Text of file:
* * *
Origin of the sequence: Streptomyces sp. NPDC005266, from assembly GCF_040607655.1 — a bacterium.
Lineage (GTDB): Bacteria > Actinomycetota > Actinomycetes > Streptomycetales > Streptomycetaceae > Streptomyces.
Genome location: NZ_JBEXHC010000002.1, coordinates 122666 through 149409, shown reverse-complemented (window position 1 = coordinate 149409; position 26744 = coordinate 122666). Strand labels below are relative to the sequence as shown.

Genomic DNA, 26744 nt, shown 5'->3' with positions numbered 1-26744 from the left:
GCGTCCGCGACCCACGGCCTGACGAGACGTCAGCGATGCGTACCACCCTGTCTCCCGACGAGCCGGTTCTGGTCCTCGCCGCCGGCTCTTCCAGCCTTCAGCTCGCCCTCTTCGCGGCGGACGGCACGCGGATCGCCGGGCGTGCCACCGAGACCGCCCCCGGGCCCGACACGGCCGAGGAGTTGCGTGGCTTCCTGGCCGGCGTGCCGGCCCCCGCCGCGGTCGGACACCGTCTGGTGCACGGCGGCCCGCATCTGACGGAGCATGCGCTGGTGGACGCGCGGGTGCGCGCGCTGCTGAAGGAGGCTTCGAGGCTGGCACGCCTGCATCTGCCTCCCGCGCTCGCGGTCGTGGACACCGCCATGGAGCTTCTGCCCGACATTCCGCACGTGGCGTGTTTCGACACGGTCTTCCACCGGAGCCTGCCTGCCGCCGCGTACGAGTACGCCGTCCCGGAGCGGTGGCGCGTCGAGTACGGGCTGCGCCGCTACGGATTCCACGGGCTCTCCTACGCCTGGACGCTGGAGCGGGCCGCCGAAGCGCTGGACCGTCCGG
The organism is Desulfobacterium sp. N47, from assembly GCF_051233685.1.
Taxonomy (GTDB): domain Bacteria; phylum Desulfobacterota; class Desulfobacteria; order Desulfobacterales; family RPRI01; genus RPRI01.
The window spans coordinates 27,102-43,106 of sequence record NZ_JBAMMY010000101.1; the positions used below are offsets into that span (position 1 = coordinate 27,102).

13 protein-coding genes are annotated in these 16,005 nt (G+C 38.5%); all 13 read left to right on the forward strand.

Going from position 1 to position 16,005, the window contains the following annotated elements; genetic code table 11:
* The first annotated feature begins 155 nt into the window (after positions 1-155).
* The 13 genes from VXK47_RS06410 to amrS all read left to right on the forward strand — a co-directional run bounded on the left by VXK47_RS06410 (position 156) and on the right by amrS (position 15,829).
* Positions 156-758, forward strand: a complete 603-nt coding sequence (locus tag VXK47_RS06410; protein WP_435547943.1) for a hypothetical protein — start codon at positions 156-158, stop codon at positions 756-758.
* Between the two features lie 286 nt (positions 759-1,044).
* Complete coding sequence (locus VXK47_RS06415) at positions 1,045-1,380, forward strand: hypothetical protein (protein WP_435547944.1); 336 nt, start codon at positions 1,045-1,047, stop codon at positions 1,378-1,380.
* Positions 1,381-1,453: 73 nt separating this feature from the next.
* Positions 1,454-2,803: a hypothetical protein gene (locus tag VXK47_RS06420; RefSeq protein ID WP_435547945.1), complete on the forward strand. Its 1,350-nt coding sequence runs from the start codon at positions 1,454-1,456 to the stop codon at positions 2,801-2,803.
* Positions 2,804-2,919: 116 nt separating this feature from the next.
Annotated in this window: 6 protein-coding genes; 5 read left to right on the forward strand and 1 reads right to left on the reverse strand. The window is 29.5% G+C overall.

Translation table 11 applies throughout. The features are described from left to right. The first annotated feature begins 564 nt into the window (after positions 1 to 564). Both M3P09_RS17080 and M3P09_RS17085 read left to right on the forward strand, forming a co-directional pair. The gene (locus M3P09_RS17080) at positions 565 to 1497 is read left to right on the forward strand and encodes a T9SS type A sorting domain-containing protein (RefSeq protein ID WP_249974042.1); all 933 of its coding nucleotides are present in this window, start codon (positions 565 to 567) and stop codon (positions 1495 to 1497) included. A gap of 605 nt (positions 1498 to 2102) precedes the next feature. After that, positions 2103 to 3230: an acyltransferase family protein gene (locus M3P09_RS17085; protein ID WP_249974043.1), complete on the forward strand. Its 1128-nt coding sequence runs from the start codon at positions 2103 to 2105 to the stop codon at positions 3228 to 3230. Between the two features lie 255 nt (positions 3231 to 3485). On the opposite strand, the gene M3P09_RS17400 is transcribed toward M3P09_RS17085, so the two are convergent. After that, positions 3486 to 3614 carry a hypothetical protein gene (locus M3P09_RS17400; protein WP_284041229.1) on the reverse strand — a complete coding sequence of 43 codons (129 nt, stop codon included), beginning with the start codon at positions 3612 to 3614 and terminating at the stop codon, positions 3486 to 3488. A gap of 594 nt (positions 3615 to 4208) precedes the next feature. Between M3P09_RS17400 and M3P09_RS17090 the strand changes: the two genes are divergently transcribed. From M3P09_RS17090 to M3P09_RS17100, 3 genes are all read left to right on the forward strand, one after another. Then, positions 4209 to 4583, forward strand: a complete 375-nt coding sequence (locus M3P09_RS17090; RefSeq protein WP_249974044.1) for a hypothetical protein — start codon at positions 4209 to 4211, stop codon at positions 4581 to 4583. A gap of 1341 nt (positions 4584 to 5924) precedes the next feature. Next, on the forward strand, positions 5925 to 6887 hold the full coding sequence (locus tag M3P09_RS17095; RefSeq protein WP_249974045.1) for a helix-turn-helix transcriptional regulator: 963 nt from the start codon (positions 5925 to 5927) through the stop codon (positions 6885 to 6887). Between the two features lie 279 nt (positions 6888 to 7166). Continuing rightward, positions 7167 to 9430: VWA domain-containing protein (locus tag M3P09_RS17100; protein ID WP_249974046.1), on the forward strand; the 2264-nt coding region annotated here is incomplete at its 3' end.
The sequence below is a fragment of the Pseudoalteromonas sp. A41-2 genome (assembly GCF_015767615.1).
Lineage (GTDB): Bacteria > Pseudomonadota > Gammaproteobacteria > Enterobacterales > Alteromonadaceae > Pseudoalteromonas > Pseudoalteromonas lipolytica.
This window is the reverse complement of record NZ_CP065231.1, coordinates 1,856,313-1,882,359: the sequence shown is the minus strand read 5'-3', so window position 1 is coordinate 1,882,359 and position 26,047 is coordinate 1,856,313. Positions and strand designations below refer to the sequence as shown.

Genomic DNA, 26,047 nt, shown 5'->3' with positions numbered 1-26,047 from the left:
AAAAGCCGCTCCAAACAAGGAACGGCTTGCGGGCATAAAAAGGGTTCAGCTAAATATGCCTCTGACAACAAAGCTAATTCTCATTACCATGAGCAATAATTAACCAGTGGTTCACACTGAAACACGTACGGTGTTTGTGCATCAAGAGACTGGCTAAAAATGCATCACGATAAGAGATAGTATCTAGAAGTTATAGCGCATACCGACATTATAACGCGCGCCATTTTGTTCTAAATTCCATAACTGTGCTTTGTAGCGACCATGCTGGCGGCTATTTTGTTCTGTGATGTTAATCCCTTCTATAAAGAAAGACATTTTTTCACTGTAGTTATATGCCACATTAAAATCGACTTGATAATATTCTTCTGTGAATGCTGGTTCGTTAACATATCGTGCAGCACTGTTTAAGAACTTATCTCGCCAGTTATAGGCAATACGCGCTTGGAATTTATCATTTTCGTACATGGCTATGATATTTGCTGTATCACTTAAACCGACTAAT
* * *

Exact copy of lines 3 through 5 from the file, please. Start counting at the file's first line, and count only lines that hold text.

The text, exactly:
Genome location: NZ_JBEXHC010000002.1, coordinates 122666 through 149409, shown reverse-complemented (window position 1 = coordinate 149409; position 26744 = coordinate 122666). Strand labels below are relative to the sequence as shown.

Genomic DNA, 26744 nt, shown 5'->3' with positions numbered 1-26744 from the left:
GCGTCCGCGACCCACGGCCTGACGAGACGTCAGCGATGCGTACCACCCTGTCTCCCGACGAGCCGGTTCTGGTCCTCGCCGCCGGCTCTTCCAGCCTTCAGCTCGCCCTCTTCGCGGCGGACGGCACGCGGATCGCCGGGCGTGCCACCGAGACCGCCCCCGGGCCCGACACGGCCGAGGAGTTGCGTGGCTTCCTGGCCGGCGTGCCGGCCCCCGCCGCGGTCGGACACCGTCTGGTGCACGGCGGCCCGCATCTGACGGAGCATGCGCTGGTGGACGCGCGGGTGCGCGCGCTGCTGAAGGAGGCTTCGAGGCTGGCACGCCTGCATCTGCCTCCCGCGCTCGCGGTCGTGGACACCGCCATGGAGCTTCTGCCCGACATTCCGCACGTGGCGTGTTTCGACACGGTCTTCCACCGGAGCCTGCCTGCCGCCGCGTACGAGTACGCCGTCCCGGAGCGGTGGCGCGTCGAGTACGGGCTGCGCCGCTACGGATTCCACGGGCTCTCCTACGCCTGGACGCTGGAGCGGGCCGCCGAAGCGCTGGACCGTCCGG